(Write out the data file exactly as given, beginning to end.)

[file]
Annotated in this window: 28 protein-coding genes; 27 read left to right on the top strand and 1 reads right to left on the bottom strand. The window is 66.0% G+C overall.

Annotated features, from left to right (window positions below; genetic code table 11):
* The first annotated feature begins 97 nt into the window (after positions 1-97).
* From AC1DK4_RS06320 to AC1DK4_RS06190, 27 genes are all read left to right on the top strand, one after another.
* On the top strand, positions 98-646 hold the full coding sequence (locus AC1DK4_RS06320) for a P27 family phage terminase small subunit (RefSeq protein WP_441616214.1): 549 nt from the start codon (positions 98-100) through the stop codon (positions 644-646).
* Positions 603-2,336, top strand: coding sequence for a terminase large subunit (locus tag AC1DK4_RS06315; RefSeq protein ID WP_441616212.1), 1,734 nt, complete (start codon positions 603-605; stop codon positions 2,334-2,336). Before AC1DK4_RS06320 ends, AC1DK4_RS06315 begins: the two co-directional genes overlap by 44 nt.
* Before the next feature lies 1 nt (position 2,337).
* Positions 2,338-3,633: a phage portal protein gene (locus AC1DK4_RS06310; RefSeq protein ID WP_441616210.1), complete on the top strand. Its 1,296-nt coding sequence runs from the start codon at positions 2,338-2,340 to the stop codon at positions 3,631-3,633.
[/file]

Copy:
Annotated in this window: 28 protein-coding genes; 27 read left to right on the top strand and 1 reads right to left on the bottom strand. The window is 66.0% G+C overall.

Annotated features, from left to right (window positions below; genetic code table 11):
* The first annotated feature begins 97 nt into the window (after positions 1-97).
* From AC1DK4_RS06320 to AC1DK4_RS06190, 27 genes are all read left to right on the top strand, one after another.
* On the top strand, positions 98-646 hold the full coding sequence (locus AC1DK4_RS06320) for a P27 family phage terminase small subunit (RefSeq protein WP_441616214.1): 549 nt from the start codon (positions 98-100) through the stop codon (positions 644-646).
* Positions 603-2,336, top strand: coding sequence for a terminase large subunit (locus tag AC1DK4_RS06315; RefSeq protein ID WP_441616212.1), 1,734 nt, complete (start codon positions 603-605; stop codon positions 2,334-2,336). Before AC1DK4_RS06320 ends, AC1DK4_RS06315 begins: the two co-directional genes overlap by 44 nt.
* Before the next feature lies 1 nt (position 2,337).
* Positions 2,338-3,633: a phage portal protein gene (locus AC1DK4_RS06310; RefSeq protein ID WP_441616210.1), complete on the top strand. Its 1,296-nt coding sequence runs from the start codon at positions 2,338-2,340 to the stop codon at positions 3,631-3,633.